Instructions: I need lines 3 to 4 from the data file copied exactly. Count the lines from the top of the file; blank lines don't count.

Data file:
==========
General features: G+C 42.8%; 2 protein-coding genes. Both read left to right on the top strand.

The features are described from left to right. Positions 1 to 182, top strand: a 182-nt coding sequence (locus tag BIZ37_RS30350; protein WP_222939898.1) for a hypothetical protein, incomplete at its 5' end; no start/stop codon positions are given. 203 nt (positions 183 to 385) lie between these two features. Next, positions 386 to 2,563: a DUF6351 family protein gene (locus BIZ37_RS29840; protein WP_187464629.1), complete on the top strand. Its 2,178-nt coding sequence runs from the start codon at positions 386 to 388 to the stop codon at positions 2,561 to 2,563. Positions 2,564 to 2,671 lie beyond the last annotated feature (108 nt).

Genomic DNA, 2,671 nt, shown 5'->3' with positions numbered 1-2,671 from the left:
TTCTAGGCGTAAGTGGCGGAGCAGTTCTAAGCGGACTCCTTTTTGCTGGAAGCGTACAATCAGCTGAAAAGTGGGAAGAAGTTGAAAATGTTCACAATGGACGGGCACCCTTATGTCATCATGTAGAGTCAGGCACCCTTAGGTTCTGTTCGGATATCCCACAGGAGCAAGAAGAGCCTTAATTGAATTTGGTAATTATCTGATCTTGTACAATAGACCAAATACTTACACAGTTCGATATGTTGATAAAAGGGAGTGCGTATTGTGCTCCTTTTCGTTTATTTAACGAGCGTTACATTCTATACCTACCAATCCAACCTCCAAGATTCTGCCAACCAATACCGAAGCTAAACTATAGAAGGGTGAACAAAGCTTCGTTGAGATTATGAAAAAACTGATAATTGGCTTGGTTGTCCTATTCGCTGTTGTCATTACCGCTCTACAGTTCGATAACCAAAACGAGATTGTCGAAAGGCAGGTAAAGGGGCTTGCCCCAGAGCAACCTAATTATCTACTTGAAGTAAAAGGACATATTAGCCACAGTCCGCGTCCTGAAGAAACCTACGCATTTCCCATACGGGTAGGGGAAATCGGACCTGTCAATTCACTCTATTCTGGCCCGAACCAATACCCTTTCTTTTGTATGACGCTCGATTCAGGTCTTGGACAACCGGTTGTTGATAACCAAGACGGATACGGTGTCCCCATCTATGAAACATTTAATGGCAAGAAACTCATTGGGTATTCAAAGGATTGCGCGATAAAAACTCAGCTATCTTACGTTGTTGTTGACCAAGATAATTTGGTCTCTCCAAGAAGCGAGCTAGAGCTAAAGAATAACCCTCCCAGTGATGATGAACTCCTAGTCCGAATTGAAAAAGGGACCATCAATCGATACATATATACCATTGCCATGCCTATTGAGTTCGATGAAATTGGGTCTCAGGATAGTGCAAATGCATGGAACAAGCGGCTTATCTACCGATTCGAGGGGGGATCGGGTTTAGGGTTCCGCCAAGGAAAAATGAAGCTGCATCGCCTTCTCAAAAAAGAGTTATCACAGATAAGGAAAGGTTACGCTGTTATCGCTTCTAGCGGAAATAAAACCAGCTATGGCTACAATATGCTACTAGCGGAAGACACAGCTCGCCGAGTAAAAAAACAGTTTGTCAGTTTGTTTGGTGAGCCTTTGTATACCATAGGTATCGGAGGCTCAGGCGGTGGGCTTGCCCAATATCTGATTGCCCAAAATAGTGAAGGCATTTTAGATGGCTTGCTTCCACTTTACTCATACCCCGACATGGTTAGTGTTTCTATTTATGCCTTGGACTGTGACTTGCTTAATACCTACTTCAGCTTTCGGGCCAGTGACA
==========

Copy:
Genomic DNA, 2,671 nt, shown 5'->3' with positions numbered 1-2,671 from the left:
TTCTAGGCGTAAGTGGCGGAGCAGTTCTAAGCGGACTCCTTTTTGCTGGAAGCGTACAATCAGCTGAAAAGTGGGAAGAAGTTGAAAATGTTCACAATGGACGGGCACCCTTATGTCATCATGTAGAGTCAGGCACCCTTAGGTTCTGTTCGGATATCCCACAGGAGCAAGAAGAGCCTTAATTGAATTTGGTAATTATCTGATCTTGTACAATAGACCAAATACTTACACAGTTCGATATGTTGATAAAAGGGAGTGCGTATTGTGCTCCTTTTCGTTTATTTAACGAGCGTTACATTCTATACCTACCAATCCAACCTCCAAGATTCTGCCAACCAATACCGAAGCTAAACTATAGAAGGGTGAACAAAGCTTCGTTGAGATTATGAAAAAACTGATAATTGGCTTGGTTGTCCTATTCGCTGTTGTCATTACCGCTCTACAGTTCGATAACCAAAACGAGATTGTCGAAAGGCAGGTAAAGGGGCTTGCCCCAGAGCAACCTAATTATCTACTTGAAGTAAAAGGACATATTAGCCACAGTCCGCGTCCTGAAGAAACCTACGCATTTCCCATACGGGTAGGGGAAATCGGACCTGTCAATTCACTCTATTCTGGCCCGAACCAATACCCTTTCTTTTGTATGACGCTCGATTCAGGTCTTGGACAACCGGTTGTTGATAACCAAGACGGATACGGTGTCCCCATCTATGAAACATTTAATGGCAAGAAACTCATTGGGTATTCAAAGGATTGCGCGATAAAAACTCAGCTATCTTACGTTGTTGTTGACCAAGATAATTTGGTCTCTCCAAGAAGCGAGCTAGAGCTAAAGAATAACCCTCCCAGTGATGATGAACTCCTAGTCCGAATTGAAAAAGGGACCATCAATCGATACATATATACCATTGCCATGCCTATTGAGTTCGATGAAATTGGGTCTCAGGATAGTGCAAATGCATGGAACAAGCGGCTTATCTACCGATTCGAGGGGGGATCGGGTTTAGGGTTCCGCCAAGGAAAAATGAAGCTGCATCGCCTTCTCAAAAAAGAGTTATCACAGATAAGGAAAGGTTACGCTGTTATCGCTTCTAGCGGAAATAAAACCAGCTATGGCTACAATATGCTACTAGCGGAAGACACAGCTCGCCGAGTAAAAAAACAGTTTGTCAGTTTGTTTGGTGAGCCTTTGTATACCATAGGTATCGGAGGCTCAGGCGGTGGGCTTGCCCAATATCTGATTGCCCAAAATAGTGAAGGCATTTTAGATGGCTTGCTTCCACTTTACTCATACCCCGACATGGTTAGTGTTTCTATTTATGCCTTGGACTGTGACTTGCTTAATACCTACTTCAGCTTTCGGGCCAGTGACA